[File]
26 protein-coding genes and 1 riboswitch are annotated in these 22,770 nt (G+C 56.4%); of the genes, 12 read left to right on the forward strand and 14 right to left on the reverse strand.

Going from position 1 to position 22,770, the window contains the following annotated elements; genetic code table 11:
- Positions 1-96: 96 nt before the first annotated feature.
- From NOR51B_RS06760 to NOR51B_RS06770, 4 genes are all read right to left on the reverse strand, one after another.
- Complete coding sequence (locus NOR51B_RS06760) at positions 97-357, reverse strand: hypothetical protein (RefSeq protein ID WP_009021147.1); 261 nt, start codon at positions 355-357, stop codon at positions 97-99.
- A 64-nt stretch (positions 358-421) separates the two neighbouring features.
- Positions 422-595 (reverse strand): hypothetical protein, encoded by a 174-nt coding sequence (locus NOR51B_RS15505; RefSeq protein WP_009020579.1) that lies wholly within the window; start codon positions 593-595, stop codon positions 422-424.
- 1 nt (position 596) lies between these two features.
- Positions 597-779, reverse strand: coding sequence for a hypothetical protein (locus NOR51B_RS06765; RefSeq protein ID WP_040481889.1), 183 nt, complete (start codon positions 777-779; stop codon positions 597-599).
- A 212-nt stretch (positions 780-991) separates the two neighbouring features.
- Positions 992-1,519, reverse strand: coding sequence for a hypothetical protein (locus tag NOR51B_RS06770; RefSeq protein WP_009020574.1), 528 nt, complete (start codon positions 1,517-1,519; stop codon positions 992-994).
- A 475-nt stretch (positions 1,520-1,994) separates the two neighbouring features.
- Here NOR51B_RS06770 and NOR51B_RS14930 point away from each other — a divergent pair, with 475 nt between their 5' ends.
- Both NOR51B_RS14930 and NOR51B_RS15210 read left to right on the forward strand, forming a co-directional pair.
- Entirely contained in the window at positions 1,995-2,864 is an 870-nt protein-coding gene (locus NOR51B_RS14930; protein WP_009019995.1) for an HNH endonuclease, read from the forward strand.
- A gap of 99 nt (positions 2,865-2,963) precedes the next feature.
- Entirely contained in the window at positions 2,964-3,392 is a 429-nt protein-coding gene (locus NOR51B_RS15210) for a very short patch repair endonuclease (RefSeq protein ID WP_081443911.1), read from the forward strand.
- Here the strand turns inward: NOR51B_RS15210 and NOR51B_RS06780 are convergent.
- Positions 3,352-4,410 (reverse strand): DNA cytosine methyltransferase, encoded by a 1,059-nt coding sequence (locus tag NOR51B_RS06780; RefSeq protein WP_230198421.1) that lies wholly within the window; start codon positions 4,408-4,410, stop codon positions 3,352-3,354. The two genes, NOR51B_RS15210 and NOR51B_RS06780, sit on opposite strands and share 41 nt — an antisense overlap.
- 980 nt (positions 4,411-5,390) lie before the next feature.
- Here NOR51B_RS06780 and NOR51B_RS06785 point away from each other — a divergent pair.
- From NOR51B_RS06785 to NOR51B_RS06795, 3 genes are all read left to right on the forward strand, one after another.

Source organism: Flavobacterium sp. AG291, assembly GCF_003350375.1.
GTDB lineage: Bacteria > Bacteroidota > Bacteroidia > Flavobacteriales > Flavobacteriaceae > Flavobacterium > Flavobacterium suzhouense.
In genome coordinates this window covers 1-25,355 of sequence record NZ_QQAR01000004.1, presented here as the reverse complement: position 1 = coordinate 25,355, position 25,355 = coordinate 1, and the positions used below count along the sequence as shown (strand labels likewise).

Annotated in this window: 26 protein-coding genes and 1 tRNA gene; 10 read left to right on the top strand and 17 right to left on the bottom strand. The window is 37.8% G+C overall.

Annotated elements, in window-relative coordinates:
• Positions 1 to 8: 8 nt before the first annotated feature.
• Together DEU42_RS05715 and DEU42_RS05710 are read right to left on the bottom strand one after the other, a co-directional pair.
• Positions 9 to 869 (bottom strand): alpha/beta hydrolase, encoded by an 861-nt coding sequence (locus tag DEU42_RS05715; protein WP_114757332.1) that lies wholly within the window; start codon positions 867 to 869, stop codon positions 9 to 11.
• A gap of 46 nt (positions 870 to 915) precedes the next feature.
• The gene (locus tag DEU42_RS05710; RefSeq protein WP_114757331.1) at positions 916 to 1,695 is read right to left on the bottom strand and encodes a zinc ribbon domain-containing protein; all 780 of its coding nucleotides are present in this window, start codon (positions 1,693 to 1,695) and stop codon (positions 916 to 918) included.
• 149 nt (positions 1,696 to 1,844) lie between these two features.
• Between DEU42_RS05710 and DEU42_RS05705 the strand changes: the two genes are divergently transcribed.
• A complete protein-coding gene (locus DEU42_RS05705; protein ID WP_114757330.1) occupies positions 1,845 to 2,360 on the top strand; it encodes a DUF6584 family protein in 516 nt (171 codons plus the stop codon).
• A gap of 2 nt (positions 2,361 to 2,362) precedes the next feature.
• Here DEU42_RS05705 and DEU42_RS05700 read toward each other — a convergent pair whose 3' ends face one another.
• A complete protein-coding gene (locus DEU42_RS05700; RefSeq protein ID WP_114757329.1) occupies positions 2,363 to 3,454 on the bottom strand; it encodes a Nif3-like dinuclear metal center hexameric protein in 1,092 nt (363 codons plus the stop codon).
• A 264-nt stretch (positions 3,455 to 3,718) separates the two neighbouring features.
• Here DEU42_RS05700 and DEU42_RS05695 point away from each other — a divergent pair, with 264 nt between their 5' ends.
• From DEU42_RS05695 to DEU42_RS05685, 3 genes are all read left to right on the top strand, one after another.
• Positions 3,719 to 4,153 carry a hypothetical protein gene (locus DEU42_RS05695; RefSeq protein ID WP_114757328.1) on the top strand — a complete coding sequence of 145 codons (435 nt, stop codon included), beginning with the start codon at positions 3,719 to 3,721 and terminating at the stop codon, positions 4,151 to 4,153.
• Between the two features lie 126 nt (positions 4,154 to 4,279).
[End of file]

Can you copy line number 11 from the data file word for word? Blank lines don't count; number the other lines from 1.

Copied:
- Positions 992-1,519, reverse strand: coding sequence for a hypothetical protein (locus tag NOR51B_RS06770; RefSeq protein WP_009020574.1), 528 nt, complete (start codon positions 1,517-1,519; stop codon positions 992-994).